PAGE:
Windows 8 - The Unified Experience at First Glimpse
 
 
Taking a huge leap forward, Microsoft launched the latest version of the Windows Operation System – Windows 8. The new operating system radically changes the way Windows works by introducing a new shell and user interface designed to be used with touchscreens yet maintaining certain compatibility for mouse and keyboard users. It takes Windows into the world of touch and low-power devices, giving people unified experience on personal computers, laptops, tablets, and even mobile phones.
 
Windows 8 comes in four editions: Windows 8, Windows 8 Pro, Windows 8 Enterprise for intel-based PCs and Windows RT for ARM-based tablets like the Microsoft Surface.
 
Comparison chart of different editions of Windows 8:
 
 
 
Windows RT
Windows 8
Windows 8 Pro
Windows 8 Enterprise
Availability
Pre-installed on devices
Home customers
Business customers
Volume License customers
Runs on x86 processor
Runs on ARM processor only
ü
ü
ü
Can join a Windows Domain?
 
 
ü
ü
Can be managed by Group Policy?
 
 
ü
ü
Windows To Go
 
 
 
ü
Hyper-V
 
 
ü
ü
Windows Media Player
 
ü
ü
ü
Windows Media Center
 
 
Buy add-on from Microsoft
 
Runs programs you used with previous versions of Windows
 
ü
ü
ü
Microsoft Office apps bundled with OS
ü
 
 
 
 
New features in Windows 8
 
As Windows 8 Enterprise Version is included in the campus license, we will focus on the new features of Windows 8 Enterprise Version only.
 
1. Start Screen
A new and redesigned user interface is optimized for touchscreens as well as mice and keyboards. Multi-touch as well as gesture recognitions are supported on touchscreens. It will be the first screen shown at startup. It replaces the Start menu of previous versions of Windows. Users can open apps, websites, contacts, and folders on the Start Screen, or just glance at the tiles of the Start Screen to get the latest news, real-time updates, and info.  

2. Windows Store
A tile called “Store” can be found on the Start Screen. Users can get into the Windows Store by pressing the tile. A variety of apps divided into categories can be purchased and installed through the Windows Store. Users can also apply apps updates through the Windows Store. A number is displayed on the tile to indicate the number of updates that are available for apps.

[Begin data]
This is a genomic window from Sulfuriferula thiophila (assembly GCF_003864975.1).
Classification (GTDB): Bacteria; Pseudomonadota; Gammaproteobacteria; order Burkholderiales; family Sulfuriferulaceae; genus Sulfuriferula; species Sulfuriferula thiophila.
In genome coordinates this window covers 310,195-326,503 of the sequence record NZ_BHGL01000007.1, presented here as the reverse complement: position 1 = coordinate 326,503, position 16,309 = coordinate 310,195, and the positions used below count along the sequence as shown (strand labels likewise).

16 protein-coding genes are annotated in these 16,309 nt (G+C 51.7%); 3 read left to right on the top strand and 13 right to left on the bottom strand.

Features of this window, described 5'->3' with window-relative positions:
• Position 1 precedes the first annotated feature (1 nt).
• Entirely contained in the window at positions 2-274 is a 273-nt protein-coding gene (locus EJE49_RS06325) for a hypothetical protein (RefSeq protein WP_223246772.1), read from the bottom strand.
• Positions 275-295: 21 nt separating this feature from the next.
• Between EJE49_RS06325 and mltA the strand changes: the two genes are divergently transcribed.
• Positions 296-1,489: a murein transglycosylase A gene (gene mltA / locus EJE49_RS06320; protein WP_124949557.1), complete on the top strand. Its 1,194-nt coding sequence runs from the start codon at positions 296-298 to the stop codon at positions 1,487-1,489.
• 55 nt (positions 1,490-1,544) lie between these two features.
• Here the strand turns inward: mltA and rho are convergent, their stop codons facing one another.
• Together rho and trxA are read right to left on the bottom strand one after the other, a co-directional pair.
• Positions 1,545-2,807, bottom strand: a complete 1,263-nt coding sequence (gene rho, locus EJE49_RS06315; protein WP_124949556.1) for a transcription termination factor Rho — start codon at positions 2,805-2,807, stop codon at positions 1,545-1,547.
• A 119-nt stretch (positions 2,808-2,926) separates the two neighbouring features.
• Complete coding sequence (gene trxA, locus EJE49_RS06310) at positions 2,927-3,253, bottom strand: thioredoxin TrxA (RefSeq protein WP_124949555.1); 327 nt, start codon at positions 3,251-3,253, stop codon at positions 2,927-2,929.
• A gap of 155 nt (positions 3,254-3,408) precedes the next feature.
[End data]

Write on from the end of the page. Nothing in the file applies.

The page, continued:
3. Microsoft Account Integration
Microsoft account can be used to sign in the PC running Windows 8. When a user signs in with a Microsoft account, the PC is connected to the cloud, and many of the settings, preferences, and apps associated with the account can "follow" the user between different PCs especially the settings of Hotmail and SkyDrive.

4. Windows To Go
Windows To Go is a new feature for enterprise users of Windows 8 that enables users to boot a full version of Windows from external USB drives on host PCs. It is designed for enterprise usage and targets scenarios such as continuance of operations, contractors, managed free seating, travelling workers, and work from home and so on.

5. Internet Explorer 10
Windows 8 ships with Internet Explorer 10, which can run as either a desktop program or as an app with a new full-screen interface optimized for use on touchscreens. Internet Explorer 10 also contains an integrated version of Flash Player, which will be available in full on the desktop, and in a limited form in the app.

6. Hyper-V
Microsoft has replaced its previous virtualization solution with a more powerful, scalable, and capable solution called Hyper-V in Windows 8. Hyper-V is based on its server-based virtualization technologies, giving a more compatible and integrated solution to users. XP Mode based on the old Windows Virtual PC technology is no longer supported in Windows 8. 

Schedule of Windows 8 Support at CityU
 
The Computing Services Centre (CSC) has begun to evaluate Windows 8 since its beta version. Currently, the CSC is experimenting with the final release, and participating in seminars and training courses to prepare for the support.  The new OS also needs to be tested for its compatibility with our existing environments. It cannot be formally supported and widely deployed on campus before support units have ensured that all the in-house developed applications, e-learning and administrative systems can run smoothly under Windows 8.
 
As a general practice, the CSC will make Windows 8 available on CSC managed computers for teaching and learning as soon as possible. The earliest possible time for this implementation will be Semester A, 2013-14.
 
References